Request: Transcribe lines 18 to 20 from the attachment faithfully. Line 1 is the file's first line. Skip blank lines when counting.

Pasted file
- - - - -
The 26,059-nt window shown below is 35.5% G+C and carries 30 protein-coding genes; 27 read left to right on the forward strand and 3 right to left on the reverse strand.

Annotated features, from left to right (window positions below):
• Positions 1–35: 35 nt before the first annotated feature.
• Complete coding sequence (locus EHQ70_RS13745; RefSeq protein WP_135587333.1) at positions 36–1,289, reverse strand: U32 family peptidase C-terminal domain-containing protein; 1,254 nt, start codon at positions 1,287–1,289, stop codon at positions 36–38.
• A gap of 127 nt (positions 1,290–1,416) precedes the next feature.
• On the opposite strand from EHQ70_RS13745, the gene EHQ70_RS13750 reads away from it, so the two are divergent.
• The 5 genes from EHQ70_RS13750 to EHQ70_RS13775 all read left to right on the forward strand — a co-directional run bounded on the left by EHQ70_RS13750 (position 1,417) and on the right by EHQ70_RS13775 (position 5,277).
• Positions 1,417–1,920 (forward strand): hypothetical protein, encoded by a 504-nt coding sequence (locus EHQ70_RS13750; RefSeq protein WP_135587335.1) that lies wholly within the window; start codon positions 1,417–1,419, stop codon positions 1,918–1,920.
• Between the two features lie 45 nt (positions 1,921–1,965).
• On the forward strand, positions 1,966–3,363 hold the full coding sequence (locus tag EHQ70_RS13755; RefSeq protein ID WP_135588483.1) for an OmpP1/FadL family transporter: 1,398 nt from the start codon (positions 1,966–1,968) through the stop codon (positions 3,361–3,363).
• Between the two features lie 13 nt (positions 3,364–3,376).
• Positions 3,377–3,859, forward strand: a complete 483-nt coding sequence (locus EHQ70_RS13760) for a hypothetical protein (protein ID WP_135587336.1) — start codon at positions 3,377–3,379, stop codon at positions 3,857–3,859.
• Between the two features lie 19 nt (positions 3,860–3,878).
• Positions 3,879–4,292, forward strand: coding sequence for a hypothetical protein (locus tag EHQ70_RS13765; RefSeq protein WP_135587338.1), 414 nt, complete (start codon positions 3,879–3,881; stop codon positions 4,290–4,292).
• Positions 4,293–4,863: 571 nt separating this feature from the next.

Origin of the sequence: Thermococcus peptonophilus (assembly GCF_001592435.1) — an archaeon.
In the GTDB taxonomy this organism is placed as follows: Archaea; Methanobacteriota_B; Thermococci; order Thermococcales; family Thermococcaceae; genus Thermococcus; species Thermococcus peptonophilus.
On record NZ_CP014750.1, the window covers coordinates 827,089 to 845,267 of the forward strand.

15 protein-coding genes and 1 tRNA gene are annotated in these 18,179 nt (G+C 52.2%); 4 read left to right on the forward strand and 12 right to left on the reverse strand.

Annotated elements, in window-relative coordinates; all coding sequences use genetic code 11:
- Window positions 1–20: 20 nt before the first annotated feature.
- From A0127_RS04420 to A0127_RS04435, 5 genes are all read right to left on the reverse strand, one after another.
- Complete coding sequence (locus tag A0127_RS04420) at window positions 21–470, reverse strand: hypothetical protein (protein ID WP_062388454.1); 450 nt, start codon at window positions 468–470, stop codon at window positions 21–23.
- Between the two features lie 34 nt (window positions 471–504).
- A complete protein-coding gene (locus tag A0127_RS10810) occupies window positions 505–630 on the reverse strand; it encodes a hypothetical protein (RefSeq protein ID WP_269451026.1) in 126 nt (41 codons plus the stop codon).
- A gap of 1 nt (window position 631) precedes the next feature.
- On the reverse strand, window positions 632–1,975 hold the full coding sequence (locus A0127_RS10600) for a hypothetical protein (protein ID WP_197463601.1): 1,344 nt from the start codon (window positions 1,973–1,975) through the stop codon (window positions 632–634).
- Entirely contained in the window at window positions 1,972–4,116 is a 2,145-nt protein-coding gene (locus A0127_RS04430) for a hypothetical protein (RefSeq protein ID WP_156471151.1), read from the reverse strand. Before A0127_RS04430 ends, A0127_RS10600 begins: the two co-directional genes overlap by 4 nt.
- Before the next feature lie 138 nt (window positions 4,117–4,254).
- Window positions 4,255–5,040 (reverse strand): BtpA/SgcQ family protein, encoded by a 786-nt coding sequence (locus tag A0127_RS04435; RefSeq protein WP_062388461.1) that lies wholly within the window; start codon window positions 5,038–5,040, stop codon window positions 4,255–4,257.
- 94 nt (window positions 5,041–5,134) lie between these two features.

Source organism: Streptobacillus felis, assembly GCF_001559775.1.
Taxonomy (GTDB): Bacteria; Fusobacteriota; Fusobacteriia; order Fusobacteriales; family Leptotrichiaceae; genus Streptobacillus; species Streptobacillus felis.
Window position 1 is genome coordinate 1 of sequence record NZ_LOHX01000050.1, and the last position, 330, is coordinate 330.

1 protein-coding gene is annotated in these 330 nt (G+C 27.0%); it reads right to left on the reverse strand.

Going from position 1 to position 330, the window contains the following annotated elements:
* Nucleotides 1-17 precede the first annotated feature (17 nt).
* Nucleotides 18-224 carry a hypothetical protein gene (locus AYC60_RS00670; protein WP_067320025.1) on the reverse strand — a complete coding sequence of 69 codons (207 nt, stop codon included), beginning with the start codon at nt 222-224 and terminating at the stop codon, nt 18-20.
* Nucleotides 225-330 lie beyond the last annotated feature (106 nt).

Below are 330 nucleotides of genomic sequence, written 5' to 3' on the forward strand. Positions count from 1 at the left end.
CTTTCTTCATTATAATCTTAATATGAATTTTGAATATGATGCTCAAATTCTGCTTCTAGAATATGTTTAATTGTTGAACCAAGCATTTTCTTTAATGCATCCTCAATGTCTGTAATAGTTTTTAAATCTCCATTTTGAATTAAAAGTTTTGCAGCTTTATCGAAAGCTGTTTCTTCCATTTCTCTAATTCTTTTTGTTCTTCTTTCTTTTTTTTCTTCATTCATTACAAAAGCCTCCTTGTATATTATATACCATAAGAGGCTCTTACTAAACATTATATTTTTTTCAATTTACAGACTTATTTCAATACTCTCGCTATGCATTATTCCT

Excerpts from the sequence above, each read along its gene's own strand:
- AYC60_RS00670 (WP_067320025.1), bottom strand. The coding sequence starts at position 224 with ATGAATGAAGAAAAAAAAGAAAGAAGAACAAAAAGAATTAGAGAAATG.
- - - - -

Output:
On record NZ_CP014750.1, the window covers coordinates 827,089 to 845,267 of the forward strand.

15 protein-coding genes and 1 tRNA gene are annotated in these 18,179 nt (G+C 52.2%); 4 read left to right on the forward strand and 12 right to left on the reverse strand.

Annotated elements, in window-relative coordinates; all coding sequences use genetic code 11: